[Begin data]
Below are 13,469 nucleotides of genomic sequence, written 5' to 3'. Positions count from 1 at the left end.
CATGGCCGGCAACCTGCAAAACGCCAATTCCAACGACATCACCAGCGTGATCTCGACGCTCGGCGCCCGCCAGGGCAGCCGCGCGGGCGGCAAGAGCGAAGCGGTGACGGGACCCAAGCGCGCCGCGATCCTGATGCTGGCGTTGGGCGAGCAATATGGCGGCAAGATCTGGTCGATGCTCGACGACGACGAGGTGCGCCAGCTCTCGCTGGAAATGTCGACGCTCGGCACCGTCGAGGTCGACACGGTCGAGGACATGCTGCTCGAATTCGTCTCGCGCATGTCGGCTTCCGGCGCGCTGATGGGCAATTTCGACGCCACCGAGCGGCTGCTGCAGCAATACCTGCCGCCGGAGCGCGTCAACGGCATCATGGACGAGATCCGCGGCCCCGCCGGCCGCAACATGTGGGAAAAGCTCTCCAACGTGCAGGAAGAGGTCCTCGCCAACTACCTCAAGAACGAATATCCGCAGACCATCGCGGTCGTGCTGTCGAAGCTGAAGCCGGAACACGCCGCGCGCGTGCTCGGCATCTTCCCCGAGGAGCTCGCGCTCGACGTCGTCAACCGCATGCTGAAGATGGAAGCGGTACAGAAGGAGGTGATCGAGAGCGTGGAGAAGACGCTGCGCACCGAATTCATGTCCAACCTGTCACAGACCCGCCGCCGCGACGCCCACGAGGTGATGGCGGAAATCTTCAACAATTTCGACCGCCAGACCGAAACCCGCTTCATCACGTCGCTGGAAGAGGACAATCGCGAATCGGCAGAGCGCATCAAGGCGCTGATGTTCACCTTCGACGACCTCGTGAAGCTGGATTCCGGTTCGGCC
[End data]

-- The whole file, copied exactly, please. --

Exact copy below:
Below are 13,469 nucleotides of genomic sequence, written 5' to 3'. Positions count from 1 at the left end.
CATGGCCGGCAACCTGCAAAACGCCAATTCCAACGACATCACCAGCGTGATCTCGACGCTCGGCGCCCGCCAGGGCAGCCGCGCGGGCGGCAAGAGCGAAGCGGTGACGGGACCCAAGCGCGCCGCGATCCTGATGCTGGCGTTGGGCGAGCAATATGGCGGCAAGATCTGGTCGATGCTCGACGACGACGAGGTGCGCCAGCTCTCGCTGGAAATGTCGACGCTCGGCACCGTCGAGGTCGACACGGTCGAGGACATGCTGCTCGAATTCGTCTCGCGCATGTCGGCTTCCGGCGCGCTGATGGGCAATTTCGACGCCACCGAGCGGCTGCTGCAGCAATACCTGCCGCCGGAGCGCGTCAACGGCATCATGGACGAGATCCGCGGCCCCGCCGGCCGCAACATGTGGGAAAAGCTCTCCAACGTGCAGGAAGAGGTCCTCGCCAACTACCTCAAGAACGAATATCCGCAGACCATCGCGGTCGTGCTGTCGAAGCTGAAGCCGGAACACGCCGCGCGCGTGCTCGGCATCTTCCCCGAGGAGCTCGCGCTCGACGTCGTCAACCGCATGCTGAAGATGGAAGCGGTACAGAAGGAGGTGATCGAGAGCGTGGAGAAGACGCTGCGCACCGAATTCATGTCCAACCTGTCACAGACCCGCCGCCGCGACGCCCACGAGGTGATGGCGGAAATCTTCAACAATTTCGACCGCCAGACCGAAACCCGCTTCATCACGTCGCTGGAAGAGGACAATCGCGAATCGGCAGAGCGCATCAAGGCGCTGATGTTCACCTTCGACGACCTCGTGAAGCTGGATTCCGGTTCGGCC